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Medical emergency: is your pet insured?

Adopting a pet is nice but…

Adding a new member to your family can be a beautiful and exciting step. However, it should not be taken lightly. You may have had a dog or cat in the past that lived several years without ever requiring frequent or expensive visits to the vet. That doesn't mean that your new four-legged friend will be free of health concerns.

As a non-profit organization dedicated to saving the lives of sick and injured cats and dogs, we have seen many cases where the bill has turned out to be much more expensive than expected. Just like the cost of medicine for humans – which we hardly see thanks to RAMQ – veterinary medicine can be very expensive. Urinary blockages, which are more common in cats than dogs, have led to many surrenders in clinics. Owners, not being financially prepared to cover a large bill, prefer to abandon their animal in a clinic or opt for euthanasia, which is often much more affordable.

However, we are currently in a period where shelters are overflowing, and resources are very limited. Without any possibility of care, these abandoned animals often end up being euthanized, even though their prognosis was very promising. This was the case of a two-year-old husky for whom we were contacted: the poor dog had a diaphragmatic hernia requiring an operation and care approaching eight to ten thousand dollars. Despite our team's willingness to take care of him, we did not have the resources for him. There was only one option left for this husky: euthanasia.

We experience this type of situation almost every day. Few organizations are equipped to take in sick and injured dogs and cats. Not all of these organizations have facilities to house them and must rely on temporary homes to house them while they recover. Unfortunately, there is currently a shortage of families. And donations are hard to come by. As a result, it is becoming routine to turn away these types of cases, forcing families to make the heartbreaking decision to put their pets to sleep, even though they could have had many years ahead of them if they had been able to afford the costs. This sad reality leads us to discuss two of the most fundamental elements that must be taken into account when considering adopting a pet: financial planning and insurance.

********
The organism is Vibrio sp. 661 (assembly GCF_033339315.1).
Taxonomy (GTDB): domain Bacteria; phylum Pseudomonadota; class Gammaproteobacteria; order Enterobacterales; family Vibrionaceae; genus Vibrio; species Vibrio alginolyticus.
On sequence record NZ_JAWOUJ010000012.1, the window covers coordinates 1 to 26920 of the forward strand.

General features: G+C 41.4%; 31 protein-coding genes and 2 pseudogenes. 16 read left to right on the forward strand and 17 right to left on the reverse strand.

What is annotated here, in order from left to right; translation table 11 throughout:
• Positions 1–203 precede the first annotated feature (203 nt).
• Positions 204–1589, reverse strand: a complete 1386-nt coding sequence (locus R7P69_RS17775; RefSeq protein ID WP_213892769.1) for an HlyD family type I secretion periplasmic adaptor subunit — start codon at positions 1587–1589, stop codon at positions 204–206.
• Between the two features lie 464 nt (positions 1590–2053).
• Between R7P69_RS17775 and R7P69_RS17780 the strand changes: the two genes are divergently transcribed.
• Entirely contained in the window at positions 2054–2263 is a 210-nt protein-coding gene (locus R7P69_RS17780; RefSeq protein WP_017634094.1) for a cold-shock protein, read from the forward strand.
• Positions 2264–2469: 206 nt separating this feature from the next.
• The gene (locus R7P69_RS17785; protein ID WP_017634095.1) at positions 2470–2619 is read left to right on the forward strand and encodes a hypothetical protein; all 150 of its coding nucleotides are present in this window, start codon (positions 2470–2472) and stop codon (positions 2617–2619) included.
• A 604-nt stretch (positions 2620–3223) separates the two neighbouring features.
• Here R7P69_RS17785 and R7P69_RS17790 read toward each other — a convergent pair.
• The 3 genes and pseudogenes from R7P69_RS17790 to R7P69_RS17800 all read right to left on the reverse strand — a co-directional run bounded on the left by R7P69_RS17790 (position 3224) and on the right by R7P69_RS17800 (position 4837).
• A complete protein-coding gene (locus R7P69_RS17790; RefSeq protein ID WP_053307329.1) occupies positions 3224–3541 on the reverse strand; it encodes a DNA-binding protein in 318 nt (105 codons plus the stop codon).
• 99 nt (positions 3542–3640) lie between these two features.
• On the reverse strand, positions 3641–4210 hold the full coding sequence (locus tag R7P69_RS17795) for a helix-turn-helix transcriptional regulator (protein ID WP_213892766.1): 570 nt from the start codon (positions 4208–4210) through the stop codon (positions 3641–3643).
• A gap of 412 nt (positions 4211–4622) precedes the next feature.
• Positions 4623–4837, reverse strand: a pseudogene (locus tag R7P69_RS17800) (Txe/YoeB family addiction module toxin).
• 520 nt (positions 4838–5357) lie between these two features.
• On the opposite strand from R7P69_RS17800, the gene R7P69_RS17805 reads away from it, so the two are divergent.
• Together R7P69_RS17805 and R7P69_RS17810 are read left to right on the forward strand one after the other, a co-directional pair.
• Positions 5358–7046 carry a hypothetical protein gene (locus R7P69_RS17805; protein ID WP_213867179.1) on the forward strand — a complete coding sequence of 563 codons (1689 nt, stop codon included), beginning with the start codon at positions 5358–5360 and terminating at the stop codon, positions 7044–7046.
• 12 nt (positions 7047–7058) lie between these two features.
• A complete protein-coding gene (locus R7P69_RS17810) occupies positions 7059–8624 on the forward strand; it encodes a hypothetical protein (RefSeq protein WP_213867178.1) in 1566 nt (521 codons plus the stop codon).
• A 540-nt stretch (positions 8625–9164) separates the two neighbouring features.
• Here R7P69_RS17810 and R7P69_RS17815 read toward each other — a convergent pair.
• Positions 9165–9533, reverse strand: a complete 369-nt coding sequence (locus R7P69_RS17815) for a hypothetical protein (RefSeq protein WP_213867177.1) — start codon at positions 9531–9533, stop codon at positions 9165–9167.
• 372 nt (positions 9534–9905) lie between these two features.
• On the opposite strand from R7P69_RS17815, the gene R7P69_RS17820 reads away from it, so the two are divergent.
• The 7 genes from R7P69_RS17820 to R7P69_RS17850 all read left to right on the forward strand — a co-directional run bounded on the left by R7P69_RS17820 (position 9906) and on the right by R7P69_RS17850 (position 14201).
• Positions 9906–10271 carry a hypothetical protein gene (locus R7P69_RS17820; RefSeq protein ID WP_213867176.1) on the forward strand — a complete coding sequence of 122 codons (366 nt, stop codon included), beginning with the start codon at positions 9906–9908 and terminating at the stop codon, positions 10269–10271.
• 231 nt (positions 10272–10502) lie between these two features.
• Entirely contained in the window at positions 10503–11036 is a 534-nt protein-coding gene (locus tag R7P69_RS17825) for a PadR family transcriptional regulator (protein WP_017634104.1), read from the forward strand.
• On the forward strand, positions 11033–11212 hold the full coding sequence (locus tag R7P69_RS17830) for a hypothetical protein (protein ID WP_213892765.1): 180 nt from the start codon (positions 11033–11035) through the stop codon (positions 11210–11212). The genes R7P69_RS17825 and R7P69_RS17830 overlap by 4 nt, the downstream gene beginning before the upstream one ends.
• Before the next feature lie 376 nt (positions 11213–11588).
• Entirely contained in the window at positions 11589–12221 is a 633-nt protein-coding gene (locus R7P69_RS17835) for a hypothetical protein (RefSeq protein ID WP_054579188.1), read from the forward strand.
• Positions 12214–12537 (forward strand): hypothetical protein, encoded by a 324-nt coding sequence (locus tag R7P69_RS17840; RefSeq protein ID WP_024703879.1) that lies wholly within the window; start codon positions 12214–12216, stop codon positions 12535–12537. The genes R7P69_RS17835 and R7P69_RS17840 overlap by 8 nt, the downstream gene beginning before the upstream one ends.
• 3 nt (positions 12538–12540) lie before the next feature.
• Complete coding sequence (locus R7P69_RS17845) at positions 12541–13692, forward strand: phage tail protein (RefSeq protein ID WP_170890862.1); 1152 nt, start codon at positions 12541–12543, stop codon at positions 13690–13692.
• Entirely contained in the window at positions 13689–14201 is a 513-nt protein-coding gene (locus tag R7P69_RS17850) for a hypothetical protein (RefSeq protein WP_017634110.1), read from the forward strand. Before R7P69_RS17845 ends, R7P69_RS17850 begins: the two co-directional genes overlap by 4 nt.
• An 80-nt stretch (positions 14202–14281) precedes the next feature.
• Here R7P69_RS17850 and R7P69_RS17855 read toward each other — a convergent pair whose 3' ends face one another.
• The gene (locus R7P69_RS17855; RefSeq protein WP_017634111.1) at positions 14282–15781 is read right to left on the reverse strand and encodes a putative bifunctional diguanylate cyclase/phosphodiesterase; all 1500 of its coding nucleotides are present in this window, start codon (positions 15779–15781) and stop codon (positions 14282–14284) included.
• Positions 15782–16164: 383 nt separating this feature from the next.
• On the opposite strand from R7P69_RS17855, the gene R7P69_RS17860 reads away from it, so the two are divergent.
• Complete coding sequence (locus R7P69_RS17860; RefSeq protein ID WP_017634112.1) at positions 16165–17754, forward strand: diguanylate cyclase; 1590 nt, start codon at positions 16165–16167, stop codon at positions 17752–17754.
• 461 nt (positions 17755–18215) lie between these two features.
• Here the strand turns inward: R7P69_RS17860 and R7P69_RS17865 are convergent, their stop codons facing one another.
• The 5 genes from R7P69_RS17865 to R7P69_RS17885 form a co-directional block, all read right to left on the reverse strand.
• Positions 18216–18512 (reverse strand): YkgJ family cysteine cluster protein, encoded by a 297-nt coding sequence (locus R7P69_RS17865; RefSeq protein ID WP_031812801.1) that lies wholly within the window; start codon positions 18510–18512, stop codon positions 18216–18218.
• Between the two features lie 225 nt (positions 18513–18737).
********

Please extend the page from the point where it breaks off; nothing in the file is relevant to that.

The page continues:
Inflation has not spared the veterinary field, and it is now more expensive to cover living expenses and veterinary medicine for our animals. You must be financially prepared to cover a potentially large bill in the event of an illness or injury. However, the costs associated with an illness or injury cannot be anticipated. Some ailments require quick and inexpensive treatment, while others require surgery or lengthy treatment. It is therefore imperative to keep in mind that our pet is not immune to illness or an unfortunate accident.

Having a financial cushion is now essential to give your pet a second chance rather than having to abandon or even euthanize it. If it is not possible to save a few thousand dollars or to take out a bank loan, the second solution is to take out insurance. Pet insurance is becoming increasingly popular in Quebec, and many of our team volunteers use it for their own animals. After all, we all know how important it is to be prepared for anything for our pets, especially when accidents happen so quickly!

Melanie, one of our founding members, chose the Petline insurance offered through Desjardins. After studying the insured's medical file, the insurance company may set exclusions. In the case of Mayday, her now seven-month-old puppy, the exclusions are for any heart problems and ear ailments until November. In general, insurance companies exclude dental problems, herniated discs and ruptured cruciate ligaments for the first six months. However, as long as Mayday has insurance coverage, her mom can be supported financially if something unexpected happens. She was able to receive $639.17 of her $936.02 vet bill after paying her $100 deductible.

Andréanne, one of our volunteers, chose the same insurance for her one-and-a-half-year-old Pomeranian, Bleuet. The little black dog joined her family last September after being taken in by a charity organization. Suffering from two broken front legs as well as foreign objects in his stomach, little Bleuet required a colossal operation to help him get back on his paws. When she decided to adopt him, getting insurance wasn’t even an option for his mom! After reviewing his medical records, the insurance company only excluded dental care in the first six months. In the event of another unforeseen event or illness, the insurer will cover up to $4,000 to support Bleuet's family financially. Sure, insurance requires monthly payments, but it offers peace of mind!

In short, it is a misconception that an animal rarely gets sick. As an organization specialized in this field, we have seen enough cases in which a family had to euthanize or abandon their animal because of a lack of financial resources. In the majority of these cases, the animal could have recovered 100% and lived a long and beautiful life. And in the majority of cases, these animals are euthanized rather than taken into care by organizations due to the lack of resources and government subsidies to support them in their mission.

We strongly recommend that you look into accumulating an emergency fund for your pet AND that you purchase insurance..

For our part, all of the animals we put up for adoption come with 6 weeks of coverage offered by Petsecure, as we believe it is paramount that these animals be able to enjoy a long, happy life, no matter what!

To learn more, take the time to compare pet insurance policies.

Text by Andréanne Boutin, member of Mission Mayday


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